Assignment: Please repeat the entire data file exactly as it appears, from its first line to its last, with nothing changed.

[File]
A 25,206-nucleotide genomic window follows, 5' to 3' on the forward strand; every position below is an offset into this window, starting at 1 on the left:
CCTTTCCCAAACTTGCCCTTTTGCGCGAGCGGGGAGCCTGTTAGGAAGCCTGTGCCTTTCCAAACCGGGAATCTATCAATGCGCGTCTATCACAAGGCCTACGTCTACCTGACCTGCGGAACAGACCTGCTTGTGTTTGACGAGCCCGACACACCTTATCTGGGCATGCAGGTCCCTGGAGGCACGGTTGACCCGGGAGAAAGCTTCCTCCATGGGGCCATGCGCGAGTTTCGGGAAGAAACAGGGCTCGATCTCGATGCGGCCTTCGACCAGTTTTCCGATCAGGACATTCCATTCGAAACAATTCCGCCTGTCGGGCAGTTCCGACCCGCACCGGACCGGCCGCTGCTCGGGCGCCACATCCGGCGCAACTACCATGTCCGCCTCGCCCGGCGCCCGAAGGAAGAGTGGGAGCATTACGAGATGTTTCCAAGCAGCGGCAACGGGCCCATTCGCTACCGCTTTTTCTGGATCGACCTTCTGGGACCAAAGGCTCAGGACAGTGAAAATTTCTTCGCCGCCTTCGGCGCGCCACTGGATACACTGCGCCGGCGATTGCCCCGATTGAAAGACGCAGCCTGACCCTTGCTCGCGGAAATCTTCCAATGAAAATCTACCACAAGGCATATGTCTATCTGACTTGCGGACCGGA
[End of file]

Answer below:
A 25,206-nucleotide genomic window follows, 5' to 3' on the forward strand; every position below is an offset into this window, starting at 1 on the left:
CCTTTCCCAAACTTGCCCTTTTGCGCGAGCGGGGAGCCTGTTAGGAAGCCTGTGCCTTTCCAAACCGGGAATCTATCAATGCGCGTCTATCACAAGGCCTACGTCTACCTGACCTGCGGAACAGACCTGCTTGTGTTTGACGAGCCCGACACACCTTATCTGGGCATGCAGGTCCCTGGAGGCACGGTTGACCCGGGAGAAAGCTTCCTCCATGGGGCCATGCGCGAGTTTCGGGAAGAAACAGGGCTCGATCTCGATGCGGCCTTCGACCAGTTTTCCGATCAGGACATTCCATTCGAAACAATTCCGCCTGTCGGGCAGTTCCGACCCGCACCGGACCGGCCGCTGCTCGGGCGCCACATCCGGCGCAACTACCATGTCCGCCTCGCCCGGCGCCCGAAGGAAGAGTGGGAGCATTACGAGATGTTTCCAAGCAGCGGCAACGGGCCCATTCGCTACCGCTTTTTCTGGATCGACCTTCTGGGACCAAAGGCTCAGGACAGTGAAAATTTCTTCGCCGCCTTCGGCGCGCCACTGGATACACTGCGCCGGCGATTGCCCCGATTGAAAGACGCAGCCTGACCCTTGCTCGCGGAAATCTTCCAATGAAAATCTACCACAAGGCATATGTCTATCTGACTTGCGGACCGGA